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Load Of Old Poo-l? Deadpool Reviewed
Mat Colegate , February 12th, 2016 08:10

Mat Colegate on the début* cinematic outing for Marvel's 'Merc with a mouth' (contains slight spoilers)

*His first with a mouth anyway

We all remember that guy from school, don't we? Hilarious, a mimicker par excellence, always ready with a crude joke or a bodily expulsion with which to puncture the balloon of academic pomposity. Complete tosser, obviously. Annoying, over-loud, over-brash, over-confident. A garish, merry-go-round of anti-personality that paid for its time on the earth with occasional flashes of hilarity. Do you ever find yourself wishing that you could meet that person again? Maybe go out for a dinner with them so that you can find out how little they've changed? No? Fair enough, move along. Yes? Deadpool is happening in a cinema near you. It'll be cheaper than inevitably picking up the cheque.

Deadpool is a superhero film. It will tell you that it isn't, but it is. It's based on a character most famous for appearing in X-Men comics, it has an origin story, people with super powers walloping each other through walls, a wisecracking hero and even a secret hideout. All these things make it a superhero film. It's just a superhero film with a lot of swearing, a lot of violence and a main protagonist who constantly tells the audience in fourth wall breaking asides that he isn't a superhero. Fox's decision to reboot and re-imagine the ultra-violent, ultra-sarcastic mercenary character created by Rob Liefeld and Fabian Nicieza, following his disastrous cameo – again played by Ryan Reynolds – in 2009's Wolverine film was much talked about when it was first announced. Having stuffed it up so royally in that boar's balls of a movie, what chance did they have of getting it right a second time? Well the good news is that they've got it about as right as you can get it. This is Deadpool as his fans have been clamouring to see him. Obnoxious, cynical, violent and rude, the film is a testament to the character's bizarre popularity. Unfortunately that's a set of characteristics that can only get a film so far before it starts to run out of steam.

Reynolds plays Wade Wilson, a special forces operative who discovers he has terminal cancer – wouldn't you know it! - right after meeting the love of his life (Morena Baccarin). As a desperate last throw of the dice he arranges to become the subject of an experimental treatment, administered by Ed Skrein's Ajax – Not even 'Doctor' Ajax, which surely should have set some alarm bells ringing - which kills the cancer, giving the patient healing powers as a side-effect and also hideously disfiguring him. Everything has its price in the super-verse, eh? This sets our hero off on the path of bloody revenge, taking in rogue X-Men, crack addicted old ladies, lots of shootings and, as Simon Bates used to describe them whenever you rented a video, “some sexual swear words”.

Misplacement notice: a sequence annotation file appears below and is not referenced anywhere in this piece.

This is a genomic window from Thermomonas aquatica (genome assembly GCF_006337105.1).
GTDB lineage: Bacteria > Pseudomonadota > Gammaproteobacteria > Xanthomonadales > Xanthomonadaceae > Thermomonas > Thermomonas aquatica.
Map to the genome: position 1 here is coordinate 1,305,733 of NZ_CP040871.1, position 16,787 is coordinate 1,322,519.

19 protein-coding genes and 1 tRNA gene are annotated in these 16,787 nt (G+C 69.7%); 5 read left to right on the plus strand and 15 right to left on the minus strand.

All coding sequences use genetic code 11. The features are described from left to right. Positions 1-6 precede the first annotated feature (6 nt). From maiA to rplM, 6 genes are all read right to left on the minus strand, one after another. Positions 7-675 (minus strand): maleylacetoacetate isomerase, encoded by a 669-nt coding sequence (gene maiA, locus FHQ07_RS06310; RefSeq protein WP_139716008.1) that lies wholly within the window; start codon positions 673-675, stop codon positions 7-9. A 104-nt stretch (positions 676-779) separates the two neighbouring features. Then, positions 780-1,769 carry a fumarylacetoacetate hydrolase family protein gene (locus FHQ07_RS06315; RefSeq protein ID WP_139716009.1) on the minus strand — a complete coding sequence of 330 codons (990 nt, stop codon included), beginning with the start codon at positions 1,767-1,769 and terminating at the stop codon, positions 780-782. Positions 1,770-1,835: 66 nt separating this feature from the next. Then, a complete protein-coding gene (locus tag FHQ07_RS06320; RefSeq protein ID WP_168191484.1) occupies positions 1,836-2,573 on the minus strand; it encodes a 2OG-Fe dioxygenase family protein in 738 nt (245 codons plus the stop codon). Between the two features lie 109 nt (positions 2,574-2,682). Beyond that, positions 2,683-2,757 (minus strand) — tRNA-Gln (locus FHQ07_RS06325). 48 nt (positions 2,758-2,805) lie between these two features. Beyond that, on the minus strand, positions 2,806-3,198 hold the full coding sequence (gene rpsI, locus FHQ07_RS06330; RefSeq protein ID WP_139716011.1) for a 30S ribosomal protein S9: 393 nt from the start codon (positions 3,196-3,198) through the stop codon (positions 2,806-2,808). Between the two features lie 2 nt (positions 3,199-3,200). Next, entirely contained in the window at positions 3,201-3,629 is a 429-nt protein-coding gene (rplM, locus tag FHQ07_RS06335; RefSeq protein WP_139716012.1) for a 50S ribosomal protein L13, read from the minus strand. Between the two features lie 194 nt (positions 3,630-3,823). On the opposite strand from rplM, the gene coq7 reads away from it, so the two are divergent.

With these types of things it's a general rule that the simpler the set-up the better for all involved and that's certainly the case here. Keeping the plot tight allows for all manner of enjoyable dicking about on behalf of director Tim Miller. Slow-mo, flashbacks, cameos, jokey credits, the aforementioned fourth-wall smashing, Miller throws everything he can at the screen in order to keep things suitably buoyant, and for the most part it works. The fight sequences are nicely choreographed – if CGI heavy - and the zipping backwards and forwards in time makes the exposition feel pretty weightless. At certain points – the scenes in which Reynolds is assisted in the cracking wise by TJ Miller's Weasel especially - it all clicks together and Deadpool is as tight, rude and pacey as any fan could want. However, beneath this veneer of establishment-baiting edginess lies an extremely conventional, and rather boring, heroic narrative. One that fails to take any risks messing with the beats that this kind of film always hits. Deadpool ends up in the same position he generally ends up in in the comics: a fun character marooned in an environment that he's free to mock, but can do little to alter.

Make no mistake though, this film is going to be a massive hit. You could almost hear the Bash-Street-Kids-style hoorahs of relief from secondary school playgrounds when the 15 certificate was announced, meaning that it's target audience – sixteen year old boys, basically – would have access to its profane and forbidden delights. Indeed, looked at in recent company, Deadpool could be seen to be a part of a sub-genre. The Kick Ass films and the recent Kingsman: The Secret Service both have a similar line in vulgar heroism (although thankfully Deadpool is nowhere near as reactionary and desperate as the latter).

Deadpool's delights are there for all to see. It's enjoyably throwaway, well performed and for the most part well executed, but this only goes toward making its flaws more frustrating. It isn't very funny, for example. Something you'd have thought was a given with such a heretical main player. And what does it matter that the main female character explicitly refuses to identify with the role of damsel in distress if she's captured and the male hero's job is to rescue her? Indeed Deadpool spends a good amount of its running time telling us that it is something that it isn't, and no amount of fourth-wall breaking extremity can disguise that fact that what it is is an extremely conventional superhero film, right down to the pointless fan-service cameos from X-Men Colossus and Negasonic Teenage Warhead, and a main villain who appears to have absolutely no motivation whatsoever. “Surprise!” our protagonist exclaims during one violent dismembering, “This is a different kind of superhero story.” Sorry, Wade, I just wish that were the case.

Deadpool is out in cinemas now

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